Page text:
It’s really hard to accept the idea that Citigroup (C) in its current size and shape should be allowed to keep on going when you read stories like this:
Bloomberg: Citigroup Inc. suspended loan applications at a unit that produced half of its $115 billion in mortgages last year after a review found that some property appraisals and income-verification documents were missing.
The correspondent division, which buys loans from banks and independent mortgage firms, stopped accepting new loans at 5 p.m. yesterday and will restart July 6, Citigroup said in a June 22 letter to clients. The New York-based company said it will use the time to change procedures and fix the omissions.
“There remain key areas that fall short of our quality- control process,” according to the letter, signed by Brad Brunts, a managing director at the bank’s CitiMortgage division.
Key areas that fall short of our quality-control process?
Gee Brad Brunts, you’ve just described the entire financial crisis in one sentence. And here were on in June 2009, and they’re just now dealing with this issue of missing appraisals and income-verification docs. When a bank gets to be the size of Citigroup, it should have exemplar standars. It should be the best in the biz. Unfortunately, on a host of things, Citi’s basically the opposite.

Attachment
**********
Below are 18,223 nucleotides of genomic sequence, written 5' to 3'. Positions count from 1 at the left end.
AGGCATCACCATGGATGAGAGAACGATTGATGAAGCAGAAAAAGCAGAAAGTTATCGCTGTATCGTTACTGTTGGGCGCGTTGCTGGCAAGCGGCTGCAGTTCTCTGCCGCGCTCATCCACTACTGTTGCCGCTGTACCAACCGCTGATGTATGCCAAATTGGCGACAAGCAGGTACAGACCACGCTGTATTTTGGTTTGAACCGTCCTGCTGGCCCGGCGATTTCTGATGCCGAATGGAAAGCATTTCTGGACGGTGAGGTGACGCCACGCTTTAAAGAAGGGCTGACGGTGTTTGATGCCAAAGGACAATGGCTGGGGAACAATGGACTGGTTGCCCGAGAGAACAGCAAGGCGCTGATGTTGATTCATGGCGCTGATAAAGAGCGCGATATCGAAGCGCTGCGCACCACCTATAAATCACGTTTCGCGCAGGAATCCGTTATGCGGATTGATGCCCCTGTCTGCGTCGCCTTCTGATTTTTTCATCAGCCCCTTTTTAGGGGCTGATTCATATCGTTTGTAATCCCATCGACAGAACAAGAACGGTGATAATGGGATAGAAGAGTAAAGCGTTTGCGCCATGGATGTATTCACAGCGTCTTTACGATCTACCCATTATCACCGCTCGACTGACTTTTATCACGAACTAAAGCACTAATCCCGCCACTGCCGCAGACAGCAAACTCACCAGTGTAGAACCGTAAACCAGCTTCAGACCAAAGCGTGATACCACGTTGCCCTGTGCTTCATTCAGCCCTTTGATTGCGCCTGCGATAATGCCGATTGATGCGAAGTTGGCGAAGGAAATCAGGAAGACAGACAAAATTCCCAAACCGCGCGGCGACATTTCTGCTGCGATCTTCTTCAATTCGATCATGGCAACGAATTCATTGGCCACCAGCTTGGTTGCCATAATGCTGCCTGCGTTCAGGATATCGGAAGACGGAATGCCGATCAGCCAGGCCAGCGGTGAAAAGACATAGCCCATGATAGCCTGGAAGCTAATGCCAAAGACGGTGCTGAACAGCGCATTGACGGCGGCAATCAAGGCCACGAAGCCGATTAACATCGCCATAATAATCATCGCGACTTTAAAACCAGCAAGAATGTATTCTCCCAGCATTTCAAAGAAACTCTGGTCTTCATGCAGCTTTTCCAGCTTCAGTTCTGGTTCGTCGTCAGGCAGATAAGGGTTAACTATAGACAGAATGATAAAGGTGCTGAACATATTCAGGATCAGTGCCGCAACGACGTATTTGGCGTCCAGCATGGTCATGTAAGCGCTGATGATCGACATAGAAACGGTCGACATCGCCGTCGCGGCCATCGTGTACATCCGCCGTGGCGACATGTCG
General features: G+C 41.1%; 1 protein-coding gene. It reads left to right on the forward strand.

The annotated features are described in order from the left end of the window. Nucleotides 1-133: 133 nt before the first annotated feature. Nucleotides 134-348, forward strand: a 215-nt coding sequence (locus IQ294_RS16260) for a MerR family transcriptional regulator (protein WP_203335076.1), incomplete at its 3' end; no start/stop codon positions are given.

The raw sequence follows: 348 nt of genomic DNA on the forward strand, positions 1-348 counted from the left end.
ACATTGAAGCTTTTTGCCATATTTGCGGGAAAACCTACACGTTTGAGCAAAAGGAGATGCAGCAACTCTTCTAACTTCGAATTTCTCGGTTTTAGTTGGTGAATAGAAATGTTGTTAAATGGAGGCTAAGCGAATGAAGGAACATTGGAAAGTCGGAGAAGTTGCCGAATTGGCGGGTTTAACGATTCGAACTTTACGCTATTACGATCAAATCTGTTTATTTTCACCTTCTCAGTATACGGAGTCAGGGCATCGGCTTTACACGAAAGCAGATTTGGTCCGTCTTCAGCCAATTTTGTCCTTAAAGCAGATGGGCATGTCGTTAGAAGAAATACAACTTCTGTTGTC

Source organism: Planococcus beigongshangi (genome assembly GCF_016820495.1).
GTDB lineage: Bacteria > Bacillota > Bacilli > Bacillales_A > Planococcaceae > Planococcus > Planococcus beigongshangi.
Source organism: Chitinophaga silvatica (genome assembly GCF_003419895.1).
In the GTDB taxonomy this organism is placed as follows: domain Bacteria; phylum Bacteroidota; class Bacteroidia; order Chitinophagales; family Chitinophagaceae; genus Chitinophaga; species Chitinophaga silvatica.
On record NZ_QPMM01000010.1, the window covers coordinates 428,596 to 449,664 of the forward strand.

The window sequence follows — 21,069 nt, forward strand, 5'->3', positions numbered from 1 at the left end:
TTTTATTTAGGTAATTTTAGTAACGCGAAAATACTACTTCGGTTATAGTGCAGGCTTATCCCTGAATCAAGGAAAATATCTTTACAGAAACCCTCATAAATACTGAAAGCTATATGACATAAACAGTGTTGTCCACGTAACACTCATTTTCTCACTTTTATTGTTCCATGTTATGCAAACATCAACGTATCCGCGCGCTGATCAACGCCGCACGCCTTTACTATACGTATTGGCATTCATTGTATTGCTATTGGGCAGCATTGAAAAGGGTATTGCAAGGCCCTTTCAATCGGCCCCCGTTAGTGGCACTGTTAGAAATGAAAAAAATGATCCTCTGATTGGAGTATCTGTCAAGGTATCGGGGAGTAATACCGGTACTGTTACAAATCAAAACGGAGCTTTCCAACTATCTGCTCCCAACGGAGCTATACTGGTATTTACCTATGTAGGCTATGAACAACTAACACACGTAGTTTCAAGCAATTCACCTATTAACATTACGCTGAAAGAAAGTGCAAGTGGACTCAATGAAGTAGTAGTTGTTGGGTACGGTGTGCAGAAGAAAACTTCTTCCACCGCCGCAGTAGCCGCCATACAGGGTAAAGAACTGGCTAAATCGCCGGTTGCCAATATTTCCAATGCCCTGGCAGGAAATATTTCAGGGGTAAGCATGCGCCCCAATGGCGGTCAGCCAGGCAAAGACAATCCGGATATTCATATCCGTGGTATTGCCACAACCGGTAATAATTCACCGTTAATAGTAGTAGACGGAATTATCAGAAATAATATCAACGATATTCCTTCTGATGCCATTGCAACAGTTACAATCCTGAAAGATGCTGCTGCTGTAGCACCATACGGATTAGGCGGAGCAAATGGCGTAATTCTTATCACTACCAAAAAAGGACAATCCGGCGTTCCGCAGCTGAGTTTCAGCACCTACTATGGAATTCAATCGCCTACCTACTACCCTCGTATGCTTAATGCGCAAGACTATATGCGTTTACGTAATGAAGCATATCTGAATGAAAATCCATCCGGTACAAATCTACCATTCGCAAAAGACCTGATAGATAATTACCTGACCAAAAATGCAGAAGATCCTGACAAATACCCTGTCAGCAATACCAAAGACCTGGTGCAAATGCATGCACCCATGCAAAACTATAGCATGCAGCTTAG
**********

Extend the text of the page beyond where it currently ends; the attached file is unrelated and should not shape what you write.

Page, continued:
As we noted yesterday, with its share price continuing to languish, it appears as though investors see little reward, while the bank continues pose significant risk to us, the taxpayer. With our huge stake in the company of common, voting shares, we ought to dismantle it.